Ask the Care Specialists

Welcome to our 'Ask the Care Specialists', your one-stop portal for social care-related questions. Our team of specialists will try to answer as many of your Social Care questions as possible.

Is it legal to wake a resident up to give them medication?

I am a care worker working nights and my manager says its ok to wake people at 5am to give them their medication, is this legal?

Thank you for your question J, sadly this is a question that we get asked all too frequently. In fact Sheila Scott who has now retired from QCS answered this question in 2017 and you can read the response here.  In terms of whether this is legal, I think it is far wider than is it legal. It is a question of dignity, of choice, of consent and capacity. We have discussed this question with our team of specialists at QCS and Barry Price’s comments were very much about walking in the shoes of your resident. If you were in a deep sleep dreaming of your loved ones, your past or your life dreams and aspirations coming true. A feeling of deep joy and relaxation. Then suddenly you wake with a shaking hand on your shoulder shouting your name often in a rushed tone. “Are you in pain” “Do you want some pain relief” “Time for your Meds”. What would be your response and how would it make you feel?

 

Staff are taught and I’m sure you are no different with medication training administration the 6 R's of administration: right resident, right medicine, right route, right dose, right time, resident's right to refuse.

 

In routine planning you will have  Medication support plan, Medication Risk Assessment. Mental Capacity Assessments and Best Interest Decisions in place for those who do not have capacity.

 

But how many of these plans state “what to do if……. They are asleep?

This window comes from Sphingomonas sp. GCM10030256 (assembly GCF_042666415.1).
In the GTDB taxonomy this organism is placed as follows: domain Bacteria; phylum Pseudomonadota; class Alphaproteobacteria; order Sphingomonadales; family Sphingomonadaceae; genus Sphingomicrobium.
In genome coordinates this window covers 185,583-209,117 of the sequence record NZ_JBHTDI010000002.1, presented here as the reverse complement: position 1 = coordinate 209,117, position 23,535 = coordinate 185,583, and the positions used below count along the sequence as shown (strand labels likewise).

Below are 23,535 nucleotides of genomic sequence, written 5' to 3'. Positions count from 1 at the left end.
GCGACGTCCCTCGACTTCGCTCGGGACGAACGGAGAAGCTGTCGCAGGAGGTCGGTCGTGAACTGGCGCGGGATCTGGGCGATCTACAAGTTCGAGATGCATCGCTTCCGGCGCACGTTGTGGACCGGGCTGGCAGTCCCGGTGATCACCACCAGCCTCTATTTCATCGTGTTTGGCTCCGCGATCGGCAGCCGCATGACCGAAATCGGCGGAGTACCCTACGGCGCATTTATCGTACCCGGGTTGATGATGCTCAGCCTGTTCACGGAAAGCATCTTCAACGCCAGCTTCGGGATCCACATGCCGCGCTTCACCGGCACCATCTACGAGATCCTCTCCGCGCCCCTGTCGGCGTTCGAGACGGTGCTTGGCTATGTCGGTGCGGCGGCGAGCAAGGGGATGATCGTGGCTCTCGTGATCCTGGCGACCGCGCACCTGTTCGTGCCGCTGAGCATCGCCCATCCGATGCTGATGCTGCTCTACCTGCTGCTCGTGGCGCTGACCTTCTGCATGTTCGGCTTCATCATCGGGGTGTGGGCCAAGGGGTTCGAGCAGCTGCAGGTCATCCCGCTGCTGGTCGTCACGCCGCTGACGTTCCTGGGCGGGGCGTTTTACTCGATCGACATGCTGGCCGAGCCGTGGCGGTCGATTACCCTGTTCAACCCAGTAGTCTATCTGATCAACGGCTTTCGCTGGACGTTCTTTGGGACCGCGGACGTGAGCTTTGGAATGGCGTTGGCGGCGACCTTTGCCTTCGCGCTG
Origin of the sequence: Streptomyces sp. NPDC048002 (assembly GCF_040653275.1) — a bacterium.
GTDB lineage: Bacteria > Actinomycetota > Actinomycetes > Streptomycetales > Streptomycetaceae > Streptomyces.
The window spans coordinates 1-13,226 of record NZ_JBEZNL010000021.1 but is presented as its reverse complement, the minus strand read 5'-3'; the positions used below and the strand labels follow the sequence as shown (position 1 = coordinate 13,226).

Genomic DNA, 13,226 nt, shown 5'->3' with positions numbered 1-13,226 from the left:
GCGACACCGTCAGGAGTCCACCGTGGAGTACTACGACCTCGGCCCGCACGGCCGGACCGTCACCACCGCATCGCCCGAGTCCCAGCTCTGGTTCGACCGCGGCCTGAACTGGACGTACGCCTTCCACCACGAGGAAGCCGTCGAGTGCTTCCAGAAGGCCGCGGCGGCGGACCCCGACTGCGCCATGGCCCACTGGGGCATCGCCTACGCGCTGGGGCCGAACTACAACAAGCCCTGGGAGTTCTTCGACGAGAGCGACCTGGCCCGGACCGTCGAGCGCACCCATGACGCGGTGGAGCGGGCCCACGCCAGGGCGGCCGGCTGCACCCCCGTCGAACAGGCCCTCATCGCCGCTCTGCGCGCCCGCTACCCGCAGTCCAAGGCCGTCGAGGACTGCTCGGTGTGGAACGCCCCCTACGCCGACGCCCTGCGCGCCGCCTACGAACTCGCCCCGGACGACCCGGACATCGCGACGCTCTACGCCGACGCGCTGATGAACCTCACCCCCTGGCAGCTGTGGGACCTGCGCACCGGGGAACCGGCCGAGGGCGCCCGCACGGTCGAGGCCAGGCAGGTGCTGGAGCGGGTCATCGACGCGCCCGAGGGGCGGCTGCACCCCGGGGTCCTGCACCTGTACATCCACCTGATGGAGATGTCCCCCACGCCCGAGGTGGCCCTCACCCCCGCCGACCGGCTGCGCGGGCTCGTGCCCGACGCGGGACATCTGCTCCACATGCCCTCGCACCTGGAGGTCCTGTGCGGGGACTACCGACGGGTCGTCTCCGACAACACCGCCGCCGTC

And that is the key. Staff teams follow medication training, policies, and procedures tighter than any other policy due to the Blame culture within social care and we all know someone who has made a medication error (Including me, more than one). As a result, our documentation needs to be very clear as to what the staff need to do. NICE in guidance in November 2020 also state that providers should have in place a Process for making sure medicines are used safely and effectively including “what to do if the person is having a meal or is asleep”.

 

There is no real reason that would approve waking people up for a medication round because it suits the needs of the administrator or its meds round time. Obviously there may be a case such as antibiotics that state every 8 Hours but even these after discussion with a prescriber can be varied to protect an individual’s dignity and choice. Even with this there is flexibility as there is significant research about the healing benefits of sleep, interrupting to give medication may do more harm than good.

 

If you search on the CQC website you will see that they take very negative view on this in inspection reports and do focus on medication during inspections in great detail.

 

So finally: in answer to your question. It is not illegal, but it is poor practice and if it isn’t be done for the right reasons, it is a safeguarding issue. That then does become a legal issue.

Philippa Shirtcliffe

QCS Clinical Policy Lead

Philippa Shirtcliffe is Head of quality at QCS. She is a registered nurse with over 30 years working in Health and Social Care. She has had varied career undertaking operational and strategic leadership roles within social care. Read more


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Have you got a social care question that you just can't find the answer to? Our team of sector specialists are here to provide you with easy-to-understand top tips on a wide range of topics, from dementia, mental health to employment law or every day operational queries to help you deliver outstanding care.

Our specialists will try to answer as many of your questions as possible, giving priority to frequently asked questions and questions regarding current events and trends. To learn more about the team visit: https://www.qcs.co.uk/team/

Please note that our specialists cannot offer answers to matters requiring legal advice. If your matter concerns a specific service provider, please contact the CQC. If your query relates to someone who is at risk of harm or in danger you must follow your local safeguarding procedures.







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